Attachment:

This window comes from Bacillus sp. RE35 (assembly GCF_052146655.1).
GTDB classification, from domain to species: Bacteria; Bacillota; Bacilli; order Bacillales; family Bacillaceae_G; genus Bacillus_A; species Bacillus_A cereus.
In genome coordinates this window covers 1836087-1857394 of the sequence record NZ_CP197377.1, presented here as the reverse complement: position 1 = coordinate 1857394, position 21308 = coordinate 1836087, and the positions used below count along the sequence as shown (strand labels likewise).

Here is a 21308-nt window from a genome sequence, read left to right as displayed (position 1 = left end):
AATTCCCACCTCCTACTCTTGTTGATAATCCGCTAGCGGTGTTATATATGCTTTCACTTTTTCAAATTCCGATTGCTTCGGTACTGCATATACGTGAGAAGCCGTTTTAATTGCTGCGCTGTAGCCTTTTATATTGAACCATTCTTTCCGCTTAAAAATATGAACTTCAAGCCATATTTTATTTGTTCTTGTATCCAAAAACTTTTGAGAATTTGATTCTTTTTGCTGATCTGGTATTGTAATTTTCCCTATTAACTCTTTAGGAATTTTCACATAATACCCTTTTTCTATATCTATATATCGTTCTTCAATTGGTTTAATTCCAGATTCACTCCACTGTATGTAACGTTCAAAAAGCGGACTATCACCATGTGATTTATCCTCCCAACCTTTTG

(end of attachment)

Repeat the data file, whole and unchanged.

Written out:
This window comes from Bacillus sp. RE35 (assembly GCF_052146655.1).
GTDB classification, from domain to species: Bacteria; Bacillota; Bacilli; order Bacillales; family Bacillaceae_G; genus Bacillus_A; species Bacillus_A cereus.
In genome coordinates this window covers 1836087-1857394 of the sequence record NZ_CP197377.1, presented here as the reverse complement: position 1 = coordinate 1857394, position 21308 = coordinate 1836087, and the positions used below count along the sequence as shown (strand labels likewise).

Here is a 21308-nt window from a genome sequence, read left to right as displayed (position 1 = left end):
AATTCCCACCTCCTACTCTTGTTGATAATCCGCTAGCGGTGTTATATATGCTTTCACTTTTTCAAATTCCGATTGCTTCGGTACTGCATATACGTGAGAAGCCGTTTTAATTGCTGCGCTGTAGCCTTTTATATTGAACCATTCTTTCCGCTTAAAAATATGAACTTCAAGCCATATTTTATTTGTTCTTGTATCCAAAAACTTTTGAGAATTTGATTCTTTTTGCTGATCTGGTATTGTAATTTTCCCTATTAACTCTTTAGGAATTTTCACATAATACCCTTTTTCTATATCTATATATCGTTCTTCAATTGGTTTAATTCCAGATTCACTCCACTGTATGTAACGTTCAAAAAGCGGACTATCACCATGTGATTTATCCTCCCAACCTTTTG